In response to Mothership's queries, SGH replied that the woman had turned abusive towards staff on duty at the emergency department when she was handed a mask and reminded to put one on, as per the Ministry of Health's (MOH) guidelines in hospitals.

According to SGH, she did not calm down despite the repeated attempts of the hospital's clinical and security staff, and the police were activated.

Two videos of the woman's argument with a female police officer in Mandarin were uploaded onto TikTok by user @garygaryocp.

Both appeared to have been shot from the woman's perspective.

Woman questioned by police if she hurled vulgarities at hospital staff

The first video shows a plainclothes police officer repeatedly questioning the woman if she had uttered expletives at the hospital staff.

The woman did not give a direct answer, and instead mentioned that she had yet to see the doctor for an injury to her foot sustained from the accident, despite having waited for three hours.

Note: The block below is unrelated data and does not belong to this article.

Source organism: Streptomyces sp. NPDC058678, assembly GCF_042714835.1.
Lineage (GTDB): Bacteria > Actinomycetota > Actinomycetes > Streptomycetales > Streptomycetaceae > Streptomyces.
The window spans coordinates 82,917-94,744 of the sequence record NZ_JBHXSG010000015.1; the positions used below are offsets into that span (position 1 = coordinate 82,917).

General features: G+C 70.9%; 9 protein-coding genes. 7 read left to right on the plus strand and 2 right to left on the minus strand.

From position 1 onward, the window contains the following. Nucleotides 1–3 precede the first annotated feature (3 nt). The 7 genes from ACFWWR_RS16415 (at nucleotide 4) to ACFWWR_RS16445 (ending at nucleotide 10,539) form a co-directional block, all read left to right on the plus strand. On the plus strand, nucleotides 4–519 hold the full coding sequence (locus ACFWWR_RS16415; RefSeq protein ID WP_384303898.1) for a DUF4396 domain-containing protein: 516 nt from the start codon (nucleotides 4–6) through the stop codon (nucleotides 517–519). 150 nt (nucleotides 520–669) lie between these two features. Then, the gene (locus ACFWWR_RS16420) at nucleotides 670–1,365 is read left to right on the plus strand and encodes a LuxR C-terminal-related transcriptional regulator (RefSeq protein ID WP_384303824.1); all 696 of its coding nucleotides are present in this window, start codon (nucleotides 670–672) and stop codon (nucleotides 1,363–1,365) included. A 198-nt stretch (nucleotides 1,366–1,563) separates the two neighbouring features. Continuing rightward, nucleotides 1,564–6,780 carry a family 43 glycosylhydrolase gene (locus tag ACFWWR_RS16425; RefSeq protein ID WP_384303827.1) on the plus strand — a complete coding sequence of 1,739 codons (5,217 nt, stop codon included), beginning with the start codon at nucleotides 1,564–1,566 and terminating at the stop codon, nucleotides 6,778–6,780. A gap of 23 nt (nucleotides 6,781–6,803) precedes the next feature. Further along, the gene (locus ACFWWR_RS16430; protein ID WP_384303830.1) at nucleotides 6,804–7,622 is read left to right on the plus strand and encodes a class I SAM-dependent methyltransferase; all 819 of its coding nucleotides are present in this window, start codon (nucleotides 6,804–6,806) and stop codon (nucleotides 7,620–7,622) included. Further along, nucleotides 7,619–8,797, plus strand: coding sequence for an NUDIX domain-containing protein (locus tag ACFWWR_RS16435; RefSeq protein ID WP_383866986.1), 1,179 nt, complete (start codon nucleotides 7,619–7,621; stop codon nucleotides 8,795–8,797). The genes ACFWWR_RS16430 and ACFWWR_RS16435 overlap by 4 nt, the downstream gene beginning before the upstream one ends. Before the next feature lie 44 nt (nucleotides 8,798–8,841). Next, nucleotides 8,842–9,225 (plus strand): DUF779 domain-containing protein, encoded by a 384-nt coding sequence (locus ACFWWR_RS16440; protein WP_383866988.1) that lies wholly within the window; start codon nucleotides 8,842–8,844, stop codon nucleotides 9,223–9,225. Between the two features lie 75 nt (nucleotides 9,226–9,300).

The woman then asked the officer show her employee identification and at one point, is seen attempting to reach out for the pass, to which the officer warned, "Don't touch me."

When the woman reiterated her point about waiting for three hours, the officer replied:

"Does this mean you can use vulgarities on the nurse?"

Midway through the video, the camera pans to show a police officer in uniform, and a second plainclothes officer who can be heard asking the woman to put down her phone.

The second video starts with the officer telling the woman, who wanted to report the driver of the car which allegedly came into contact with her, that the report would have to be filed at the police station. The officer added that such incidents are to be reported to the traffic police.